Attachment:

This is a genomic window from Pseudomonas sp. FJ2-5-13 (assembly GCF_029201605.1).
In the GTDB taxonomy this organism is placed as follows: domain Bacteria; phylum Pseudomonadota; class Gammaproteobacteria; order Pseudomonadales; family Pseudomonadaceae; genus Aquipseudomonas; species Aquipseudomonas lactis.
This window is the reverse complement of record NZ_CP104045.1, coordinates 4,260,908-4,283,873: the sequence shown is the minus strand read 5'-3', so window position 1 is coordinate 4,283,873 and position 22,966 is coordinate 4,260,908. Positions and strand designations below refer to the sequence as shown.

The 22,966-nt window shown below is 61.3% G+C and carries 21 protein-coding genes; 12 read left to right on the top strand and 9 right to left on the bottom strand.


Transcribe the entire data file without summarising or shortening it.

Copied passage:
This is a genomic window from Pseudomonas sp. FJ2-5-13 (assembly GCF_029201605.1).
In the GTDB taxonomy this organism is placed as follows: domain Bacteria; phylum Pseudomonadota; class Gammaproteobacteria; order Pseudomonadales; family Pseudomonadaceae; genus Aquipseudomonas; species Aquipseudomonas lactis.
This window is the reverse complement of record NZ_CP104045.1, coordinates 4,260,908-4,283,873: the sequence shown is the minus strand read 5'-3', so window position 1 is coordinate 4,283,873 and position 22,966 is coordinate 4,260,908. Positions and strand designations below refer to the sequence as shown.

The 22,966-nt window shown below is 61.3% G+C and carries 21 protein-coding genes; 12 read left to right on the top strand and 9 right to left on the bottom strand.